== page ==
Q: What if I’m at a cocktail party, can I still talk with another doctor about some of the cases I’m working on? What if someone overhears? 

A: So long as you do not make the patients' identities plainly known, you are not violating the privacy rules. 

Q: As an EMS provider, I sometimes get medical information from people who are not the patient, such as family members or a doctor. Is that still okay under HIPAA? 

A: Picking up a patient or taking the patient to the hospital is considered treatment. You are in the clear because any exchange of information is for treatment. That is our understanding. 

Q: Does the privacy portion of HIPAA apply to me since I have only paper files? 

A: You must comply with HIPAA if you do any transactions electronically. The HHS website says that, if you do any transactions electronically (checking eligibility, submitting claims, finding out claim status) for any payer (Medicaid, Cigna, U.S. Health, or any government plan), or if you bill electronically, all of HIPAA applies to all of your records. 

Q: What should I do if the health department requests information? What information can I give them? 

A: A public health entity has the right to request whatever information it needs for official purposes. The public health entity is required to limit the request to the minimum necessary. You can probably rely on the department to make that determination. You are required to give the requested information to them. 

Q: For each of my nursing home patients, I need name, birth date, Social Security number, and Medicare number to arrange payment. I usually get this information from hospitals or other nursing homes. Is this still allowed by HIPAA? 

A: Yes. We cannot speak for Medicare, but what you are doing is for payment purposes. This would be considered part of TPO, which is allowed under HIPAA. 

Q: I called another provider the other day to get information to treat a patient. I was told, “We’re under the new HIPAA regulations, and I can’t give that to you.” Is that true? 

A: No. HIPAA does not prevent any exchange of information for treatment purposes. 

Q: At my pharmacy, several customers may be standing in line while I’m talking with another customer about a prescription. The customers can overhear some of the conversation. Is this violating HIPAA?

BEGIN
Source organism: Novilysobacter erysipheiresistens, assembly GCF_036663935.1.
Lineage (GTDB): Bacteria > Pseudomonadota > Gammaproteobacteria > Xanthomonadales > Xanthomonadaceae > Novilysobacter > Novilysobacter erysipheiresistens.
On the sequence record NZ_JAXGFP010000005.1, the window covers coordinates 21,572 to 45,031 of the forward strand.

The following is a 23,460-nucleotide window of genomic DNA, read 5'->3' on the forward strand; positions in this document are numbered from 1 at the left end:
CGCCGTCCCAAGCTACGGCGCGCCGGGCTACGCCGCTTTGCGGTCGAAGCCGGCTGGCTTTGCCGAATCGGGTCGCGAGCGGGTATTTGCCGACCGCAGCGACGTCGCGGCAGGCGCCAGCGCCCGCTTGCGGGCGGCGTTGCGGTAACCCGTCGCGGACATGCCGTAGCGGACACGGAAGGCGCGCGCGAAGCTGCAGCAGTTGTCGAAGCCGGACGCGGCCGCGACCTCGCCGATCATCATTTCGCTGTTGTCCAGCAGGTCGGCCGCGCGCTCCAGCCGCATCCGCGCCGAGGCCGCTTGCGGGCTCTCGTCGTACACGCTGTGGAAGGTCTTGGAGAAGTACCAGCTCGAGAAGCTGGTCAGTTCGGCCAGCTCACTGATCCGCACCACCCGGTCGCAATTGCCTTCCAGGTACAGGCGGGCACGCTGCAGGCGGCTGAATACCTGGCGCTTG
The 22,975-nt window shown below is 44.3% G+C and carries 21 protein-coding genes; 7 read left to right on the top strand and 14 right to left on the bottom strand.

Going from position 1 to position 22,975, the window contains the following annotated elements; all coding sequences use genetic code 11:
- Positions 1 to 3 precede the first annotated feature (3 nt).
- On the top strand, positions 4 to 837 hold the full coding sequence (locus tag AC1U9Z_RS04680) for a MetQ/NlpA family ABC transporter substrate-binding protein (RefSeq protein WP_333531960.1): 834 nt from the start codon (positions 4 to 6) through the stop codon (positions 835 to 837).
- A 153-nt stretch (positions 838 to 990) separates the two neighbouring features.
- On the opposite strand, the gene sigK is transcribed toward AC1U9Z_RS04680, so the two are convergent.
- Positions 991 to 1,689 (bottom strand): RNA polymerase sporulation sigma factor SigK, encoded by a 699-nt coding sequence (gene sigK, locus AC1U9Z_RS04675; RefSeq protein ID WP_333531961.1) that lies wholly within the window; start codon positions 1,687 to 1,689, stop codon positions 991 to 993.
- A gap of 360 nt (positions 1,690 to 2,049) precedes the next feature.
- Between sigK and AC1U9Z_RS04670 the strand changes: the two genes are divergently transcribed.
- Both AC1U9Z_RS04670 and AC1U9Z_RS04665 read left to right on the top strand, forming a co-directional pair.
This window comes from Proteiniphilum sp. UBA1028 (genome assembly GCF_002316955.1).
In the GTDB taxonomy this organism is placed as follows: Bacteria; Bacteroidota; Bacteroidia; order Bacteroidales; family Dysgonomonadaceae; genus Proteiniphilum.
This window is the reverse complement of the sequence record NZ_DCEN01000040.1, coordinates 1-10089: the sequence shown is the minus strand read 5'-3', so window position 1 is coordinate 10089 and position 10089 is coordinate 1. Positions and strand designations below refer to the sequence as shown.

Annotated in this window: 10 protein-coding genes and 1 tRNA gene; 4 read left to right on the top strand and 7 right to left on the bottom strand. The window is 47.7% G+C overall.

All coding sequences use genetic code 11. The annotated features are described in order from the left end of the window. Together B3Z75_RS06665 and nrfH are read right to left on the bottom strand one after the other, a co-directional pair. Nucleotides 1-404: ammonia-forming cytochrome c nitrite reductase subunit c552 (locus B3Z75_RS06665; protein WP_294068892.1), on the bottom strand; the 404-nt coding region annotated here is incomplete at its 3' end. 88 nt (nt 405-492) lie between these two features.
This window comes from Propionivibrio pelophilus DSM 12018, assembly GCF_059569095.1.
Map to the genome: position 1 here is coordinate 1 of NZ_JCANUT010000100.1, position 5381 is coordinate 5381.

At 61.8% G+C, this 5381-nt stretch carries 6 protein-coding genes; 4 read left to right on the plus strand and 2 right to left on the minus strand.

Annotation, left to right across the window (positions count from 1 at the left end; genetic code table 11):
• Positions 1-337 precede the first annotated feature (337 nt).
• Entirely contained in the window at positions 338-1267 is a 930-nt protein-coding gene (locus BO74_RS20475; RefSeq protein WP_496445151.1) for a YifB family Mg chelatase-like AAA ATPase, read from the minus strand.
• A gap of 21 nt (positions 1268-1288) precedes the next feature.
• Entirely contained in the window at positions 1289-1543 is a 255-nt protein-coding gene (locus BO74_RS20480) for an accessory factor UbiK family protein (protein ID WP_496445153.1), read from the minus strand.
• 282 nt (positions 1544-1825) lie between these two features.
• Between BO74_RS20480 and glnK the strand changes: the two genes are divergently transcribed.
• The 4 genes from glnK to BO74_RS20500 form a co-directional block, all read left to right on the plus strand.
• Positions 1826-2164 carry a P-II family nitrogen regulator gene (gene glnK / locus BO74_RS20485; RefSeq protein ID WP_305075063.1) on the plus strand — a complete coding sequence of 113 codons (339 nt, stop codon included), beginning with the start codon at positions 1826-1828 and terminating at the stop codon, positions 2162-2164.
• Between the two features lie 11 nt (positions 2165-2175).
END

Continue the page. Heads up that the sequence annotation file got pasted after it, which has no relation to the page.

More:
A: There is a clause in the privacy policy called “incidental disclosure,” which is probably your situation. The same situation occurs when someone walks past the nursing station and can overhear nurses talking about a patient. Whoever catches small pieces of such conversation probably will not find out a whole lot about a patient’s health. In a situation like yours, where you have several customers standing in line when you need to give a consultation, maybe it would be appropriate to have those people step back. Or maybe you can do that consultation around the corner. Those might be good ideas to help alleviate any problems. 

Q: I have a small office. It sounds like HIPAA is going to cost me a fortune. I probably need to build a new office, because I don’t have a way to secure access to my files. What is considered reasonable for a small provider like me? 

A: Small providers have more leeway than large organizations like hospitals. When the Centers for Medicare and Medicaid Services say “reasonable,” they truly mean it. They are not here to put you out of business because you have building and space issues. You might have to do some creative rearranging—perhaps getting a file cabinet. Locked drawers would be a great way to start. That is reasonable in your situation. There is no rule against being creative. You can buy some devices that cost about $20, such as a cover that attaches to the computer screen with hook-and-loop tape that makes it impossible to read information from the screen unless you’re sitting right in front of it. You will probably not have to spend thousands, but you might have to spend some money.

Transaction codes

Q: What is an X12 format? 

A: X12 is an electronic computer format. It is not a paper form or anything like that. If you use the PES software or go through the web, you do not have to worry about X12 and what it means. If you use vendor software, be sure the vendor is updating the software to meet HIPAA requirements. 

Q: Did HIPAA change any nonmedical Z codes? 

A: No. All medical Z codes are now compliant with HIPAA. Nonmedical Z codes have not changed. 

Q: Suppose a provider fails to follow the transaction and code sets standards—how is he penalized? 

A: If a covered entity does not follow the HIPAA guidelines—which probably will happen more with payers than with providers—or if the payer cannot accept the standard transaction that is required under HIPAA, the covered entity can be penalized. For instance, if you send Arkansas Medicaid a HIPAA transaction and we cannot accept it, the penalties apply to us. The penalty applies each time you try to submit a transaction is not accepted. It is not just a one-time penalty. Those penalties add up.